New report points to increased use of data driving future learning

A new report published today by Policy Connect and commissioned by ACCA (the Association of Chartered Certified Accountants) has identified how big data and analytics has the ability to transform teaching and learning in higher education.

The report – From Bricks to Clicks – looks at the current situation regarding student data collection within UK Higher Education Institutions and the opportunities that improved data collection and analysis will offer learning providers.

Digital learning is predicted to continue to grow and with the removal of the student cap, universities will look to provide an increased number of digital courses to cater for the increased student numbers and increased demand. Anthony Walters, Policy Manager, ACCA Western Europe explains: “The traditional view of learning is being swept away through a combination of increased demand and improved technology.

“Moving from reactive to predictive analytics is going to be a challenge for all learning providers. It is an increasingly competitive sector, but by harnessing technology and data higher education institutions and their students will be given a level of insight and understanding on their performance which has never been seen before. By working together learning providers can use this big data to provide a seamless and supportive learning experience for students, from the point they enter higher education through to gaining post-graduate and professional qualifications.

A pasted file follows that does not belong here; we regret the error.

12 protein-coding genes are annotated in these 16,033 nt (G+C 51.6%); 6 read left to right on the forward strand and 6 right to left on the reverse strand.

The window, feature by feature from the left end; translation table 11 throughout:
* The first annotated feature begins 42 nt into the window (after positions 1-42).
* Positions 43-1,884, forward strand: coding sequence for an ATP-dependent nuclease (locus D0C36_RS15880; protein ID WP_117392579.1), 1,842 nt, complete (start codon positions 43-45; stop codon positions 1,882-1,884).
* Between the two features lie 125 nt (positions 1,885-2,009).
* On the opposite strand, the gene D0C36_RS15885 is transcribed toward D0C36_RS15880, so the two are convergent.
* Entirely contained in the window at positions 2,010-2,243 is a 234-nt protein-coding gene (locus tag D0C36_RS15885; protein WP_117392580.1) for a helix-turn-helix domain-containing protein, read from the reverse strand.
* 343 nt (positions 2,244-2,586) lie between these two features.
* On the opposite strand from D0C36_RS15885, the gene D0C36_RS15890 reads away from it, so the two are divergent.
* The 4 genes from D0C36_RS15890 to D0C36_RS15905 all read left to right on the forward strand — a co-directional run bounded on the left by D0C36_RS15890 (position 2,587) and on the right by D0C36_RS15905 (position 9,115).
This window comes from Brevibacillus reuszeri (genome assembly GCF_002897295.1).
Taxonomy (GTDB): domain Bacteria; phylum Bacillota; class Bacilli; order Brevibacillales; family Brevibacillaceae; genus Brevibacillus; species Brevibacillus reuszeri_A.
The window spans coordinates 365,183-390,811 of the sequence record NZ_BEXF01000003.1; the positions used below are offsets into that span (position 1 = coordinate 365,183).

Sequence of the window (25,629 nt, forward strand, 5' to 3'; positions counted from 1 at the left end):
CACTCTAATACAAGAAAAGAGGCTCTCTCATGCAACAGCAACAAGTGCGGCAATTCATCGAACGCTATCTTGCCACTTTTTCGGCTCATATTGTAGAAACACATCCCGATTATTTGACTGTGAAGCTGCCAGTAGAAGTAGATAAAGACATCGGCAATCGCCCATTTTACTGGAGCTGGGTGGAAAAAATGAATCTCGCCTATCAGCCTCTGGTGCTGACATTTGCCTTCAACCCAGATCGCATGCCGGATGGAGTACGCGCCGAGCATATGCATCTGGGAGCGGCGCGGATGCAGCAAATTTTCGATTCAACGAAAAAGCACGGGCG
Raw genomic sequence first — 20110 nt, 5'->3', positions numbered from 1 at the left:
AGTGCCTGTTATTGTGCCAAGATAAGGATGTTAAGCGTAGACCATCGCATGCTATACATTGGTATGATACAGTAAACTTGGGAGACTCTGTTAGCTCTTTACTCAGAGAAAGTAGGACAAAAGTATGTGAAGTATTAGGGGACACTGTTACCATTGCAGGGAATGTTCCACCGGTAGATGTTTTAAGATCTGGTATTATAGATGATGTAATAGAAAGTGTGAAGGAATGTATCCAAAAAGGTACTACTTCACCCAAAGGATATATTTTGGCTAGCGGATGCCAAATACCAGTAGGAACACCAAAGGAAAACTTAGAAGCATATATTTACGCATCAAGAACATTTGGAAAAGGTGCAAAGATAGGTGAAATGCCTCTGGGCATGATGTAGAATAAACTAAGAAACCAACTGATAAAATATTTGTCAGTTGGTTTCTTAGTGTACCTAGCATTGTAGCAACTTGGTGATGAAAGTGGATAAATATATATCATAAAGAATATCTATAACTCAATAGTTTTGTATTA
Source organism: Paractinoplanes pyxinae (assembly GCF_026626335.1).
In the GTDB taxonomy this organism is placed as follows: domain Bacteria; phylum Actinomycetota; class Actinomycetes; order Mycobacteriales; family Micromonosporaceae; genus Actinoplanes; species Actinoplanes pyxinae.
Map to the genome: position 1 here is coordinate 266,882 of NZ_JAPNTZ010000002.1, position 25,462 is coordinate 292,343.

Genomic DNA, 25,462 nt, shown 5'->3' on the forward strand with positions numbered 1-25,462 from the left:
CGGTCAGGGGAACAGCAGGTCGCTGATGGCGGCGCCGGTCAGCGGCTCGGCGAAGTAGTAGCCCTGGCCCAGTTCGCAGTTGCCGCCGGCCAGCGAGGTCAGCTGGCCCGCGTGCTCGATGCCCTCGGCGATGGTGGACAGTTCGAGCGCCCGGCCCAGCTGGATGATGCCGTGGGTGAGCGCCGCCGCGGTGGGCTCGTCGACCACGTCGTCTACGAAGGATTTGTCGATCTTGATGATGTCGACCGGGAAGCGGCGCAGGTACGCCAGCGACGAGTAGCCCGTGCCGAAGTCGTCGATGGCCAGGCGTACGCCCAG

“Using data collected about the way students interact with their learning provider, and how they approach learning will help shape courses that better meets students’ needs. Using big data can provide a goldmine of knowledge, for example you can identify which students are disengaged to predict who may be in danger of failing which will enable you to make timely interventions to help get students back on track.

“Working with global professional bodies should be an attractive option for them. ACCA has more than 450,000 global students, our experience of delivering a qualification to a global audience is unmatched. We have adopted online learning through ACCA-X and some of our exams are available through computer based examinations.

“Universities only have a certain amount of physical teaching space but with government income from research being reduced, institutions need to find more innovative ways to deliver their courses. Income from fees is becoming more important, so universities need to deliver courses to an increasing number of students.

“ACCA has concerns about the close linking of income – through tuition fees – and teaching excellence through the Teaching Excellence Framework (TEF). We do not want to see the TEF used as a ‘funding maximisation’ tool. The TEF should be seen as an opportunity to raise standards across the board and adopt new, innovative teaching methods.”